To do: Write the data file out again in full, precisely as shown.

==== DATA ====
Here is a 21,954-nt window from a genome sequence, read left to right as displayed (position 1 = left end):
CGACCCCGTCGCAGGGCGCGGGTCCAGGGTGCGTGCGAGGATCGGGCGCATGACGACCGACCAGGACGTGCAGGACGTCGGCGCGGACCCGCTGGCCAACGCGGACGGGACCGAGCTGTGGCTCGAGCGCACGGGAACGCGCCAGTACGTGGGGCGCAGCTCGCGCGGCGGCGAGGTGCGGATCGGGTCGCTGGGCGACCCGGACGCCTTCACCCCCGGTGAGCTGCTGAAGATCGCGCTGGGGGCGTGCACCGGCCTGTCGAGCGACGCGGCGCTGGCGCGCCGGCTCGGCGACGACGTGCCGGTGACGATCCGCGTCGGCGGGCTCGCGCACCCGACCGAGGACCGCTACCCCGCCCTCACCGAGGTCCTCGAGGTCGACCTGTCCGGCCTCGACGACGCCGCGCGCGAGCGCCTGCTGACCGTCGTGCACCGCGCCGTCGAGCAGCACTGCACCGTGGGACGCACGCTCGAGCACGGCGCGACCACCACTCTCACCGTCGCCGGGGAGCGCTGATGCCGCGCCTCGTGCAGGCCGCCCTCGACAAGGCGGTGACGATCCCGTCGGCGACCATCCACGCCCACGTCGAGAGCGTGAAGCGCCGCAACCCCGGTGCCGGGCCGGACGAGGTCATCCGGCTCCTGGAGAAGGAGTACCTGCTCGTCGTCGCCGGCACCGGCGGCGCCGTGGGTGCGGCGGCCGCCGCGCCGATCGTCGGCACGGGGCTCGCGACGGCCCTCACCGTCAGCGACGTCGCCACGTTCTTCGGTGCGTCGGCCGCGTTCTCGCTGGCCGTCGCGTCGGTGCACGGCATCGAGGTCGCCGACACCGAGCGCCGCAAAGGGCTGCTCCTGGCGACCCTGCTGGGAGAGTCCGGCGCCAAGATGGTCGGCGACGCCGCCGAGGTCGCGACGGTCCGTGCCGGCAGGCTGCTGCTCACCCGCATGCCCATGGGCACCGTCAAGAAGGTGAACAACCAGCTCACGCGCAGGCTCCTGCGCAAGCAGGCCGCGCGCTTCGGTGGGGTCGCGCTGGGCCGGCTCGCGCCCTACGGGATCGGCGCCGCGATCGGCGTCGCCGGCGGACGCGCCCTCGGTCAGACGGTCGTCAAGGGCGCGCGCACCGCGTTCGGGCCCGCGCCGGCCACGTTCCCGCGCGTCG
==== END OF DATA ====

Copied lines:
Here is a 21,954-nt window from a genome sequence, read left to right as displayed (position 1 = left end):
CGACCCCGTCGCAGGGCGCGGGTCCAGGGTGCGTGCGAGGATCGGGCGCATGACGACCGACCAGGACGTGCAGGACGTCGGCGCGGACCCGCTGGCCAACGCGGACGGGACCGAGCTGTGGCTCGAGCGCACGGGAACGCGCCAGTACGTGGGGCGCAGCTCGCGCGGCGGCGAGGTGCGGATCGGGTCGCTGGGCGACCCGGACGCCTTCACCCCCGGTGAGCTGCTGAAGATCGCGCTGGGGGCGTGCACCGGCCTGTCGAGCGACGCGGCGCTGGCGCGCCGGCTCGGCGACGACGTGCCGGTGACGATCCGCGTCGGCGGGCTCGCGCACCCGACCGAGGACCGCTACCCCGCCCTCACCGAGGTCCTCGAGGTCGACCTGTCCGGCCTCGACGACGCCGCGCGCGAGCGCCTGCTGACCGTCGTGCACCGCGCCGTCGAGCAGCACTGCACCGTGGGACGCACGCTCGAGCACGGCGCGACCACCACTCTCACCGTCGCCGGGGAGCGCTGATGCCGCGCCTCGTGCAGGCCGCCCTCGACAAGGCGGTGACGATCCCGTCGGCGACCATCCACGCCCACGTCGAGAGCGTGAAGCGCCGCAACCCCGGTGCCGGGCCGGACGAGGTCATCCGGCTCCTGGAGAAGGAGTACCTGCTCGTCGTCGCCGGCACCGGCGGCGCCGTGGGTGCGGCGGCCGCCGCGCCGATCGTCGGCACGGGGCTCGCGACGGCCCTCACCGTCAGCGACGTCGCCACGTTCTTCGGTGCGTCGGCCGCGTTCTCGCTGGCCGTCGCGTCGGTGCACGGCATCGAGGTCGCCGACACCGAGCGCCGCAAAGGGCTGCTCCTGGCGACCCTGCTGGGAGAGTCCGGCGCCAAGATGGTCGGCGACGCCGCCGAGGTCGCGACGGTCCGTGCCGGCAGGCTGCTGCTCACCCGCATGCCCATGGGCACCGTCAAGAAGGTGAACAACCAGCTCACGCGCAGGCTCCTGCGCAAGCAGGCCGCGCGCTTCGGTGGGGTCGCGCTGGGCCGGCTCGCGCCCTACGGGATCGGCGCCGCGATCGGCGTCGCCGGCGGACGCGCCCTCGGTCAGACGGTCGTCAAGGGCGCGCGCACCGCGTTCGGGCCCGCGCCGGCCACGTTCCCGCGCGTCG